The recent blog by Antonia Love, Farleys’ Head of Family Law, on the Supreme Court’s ruling in the case of Prest and Petrodel caught my eye this week. In addition to the implications this matter has for family law and divorce cases, it is also interesting from a Company Law perspective.
As brief background, the case involves a wealthy businessman, Michael Prest and his former wife Yasmin. In what has been a long and bitter divorce settlement, lasting some five years, the Supreme Court became involved in relation to the allocation of Mr Prest’s thirteen properties. The Judges ruled that seven properties at the centre of the divorce dispute could be counted as the personal assets of Mr Prest despite Mr Prest’s insistence that the properties could not be transferred to his wife as part of the divorce settlement. He had argued that the properties belonged to a number of companies – which had their own separate legal personality – and were therefore not owned by him.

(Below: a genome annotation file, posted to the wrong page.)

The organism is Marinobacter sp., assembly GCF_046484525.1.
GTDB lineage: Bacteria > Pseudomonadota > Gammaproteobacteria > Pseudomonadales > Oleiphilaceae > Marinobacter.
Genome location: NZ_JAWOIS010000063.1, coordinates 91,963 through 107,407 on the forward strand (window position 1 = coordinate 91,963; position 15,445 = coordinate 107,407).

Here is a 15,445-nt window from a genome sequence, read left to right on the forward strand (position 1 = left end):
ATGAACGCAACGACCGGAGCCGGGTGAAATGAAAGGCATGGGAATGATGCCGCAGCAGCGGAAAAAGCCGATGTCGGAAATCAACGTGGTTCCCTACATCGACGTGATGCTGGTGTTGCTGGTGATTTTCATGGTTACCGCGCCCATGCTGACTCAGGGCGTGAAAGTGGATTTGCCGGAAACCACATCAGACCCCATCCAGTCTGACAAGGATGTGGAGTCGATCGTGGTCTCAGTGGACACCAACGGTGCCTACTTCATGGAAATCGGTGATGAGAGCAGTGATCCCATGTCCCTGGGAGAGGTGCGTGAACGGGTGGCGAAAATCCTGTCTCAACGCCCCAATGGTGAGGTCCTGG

The Court ruled that, as Mr Prest had provided the original funds for the properties to be purchased, the company held the properties in trust for him, even though the properties were registered in the name of the company.
Although the facts of this case were quite specific, the Supreme Court has made it clear that assets which are held in the name of a company, but are in truth owned beneficially by a spouse, can be accessed by the family court. This is another example of the judiciary piercing the corporate veil when it appears to them to be fair and equitable to do so. From a strict company law perspective the assets were not under the ownership of Mr Prest due to the company’s separate legal standing.